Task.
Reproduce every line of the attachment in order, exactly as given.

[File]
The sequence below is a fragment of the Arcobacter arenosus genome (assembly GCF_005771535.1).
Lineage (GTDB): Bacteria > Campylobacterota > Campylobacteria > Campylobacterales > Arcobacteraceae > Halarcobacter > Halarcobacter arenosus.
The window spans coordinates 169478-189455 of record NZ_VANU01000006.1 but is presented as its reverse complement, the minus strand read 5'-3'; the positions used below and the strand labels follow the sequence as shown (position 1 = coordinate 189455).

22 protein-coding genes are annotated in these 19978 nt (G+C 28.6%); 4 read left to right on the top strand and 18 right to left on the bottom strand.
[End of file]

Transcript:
The sequence below is a fragment of the Arcobacter arenosus genome (assembly GCF_005771535.1).
Lineage (GTDB): Bacteria > Campylobacterota > Campylobacteria > Campylobacterales > Arcobacteraceae > Halarcobacter > Halarcobacter arenosus.
The window spans coordinates 169478-189455 of record NZ_VANU01000006.1 but is presented as its reverse complement, the minus strand read 5'-3'; the positions used below and the strand labels follow the sequence as shown (position 1 = coordinate 189455).

22 protein-coding genes are annotated in these 19978 nt (G+C 28.6%); 4 read left to right on the top strand and 18 right to left on the bottom strand.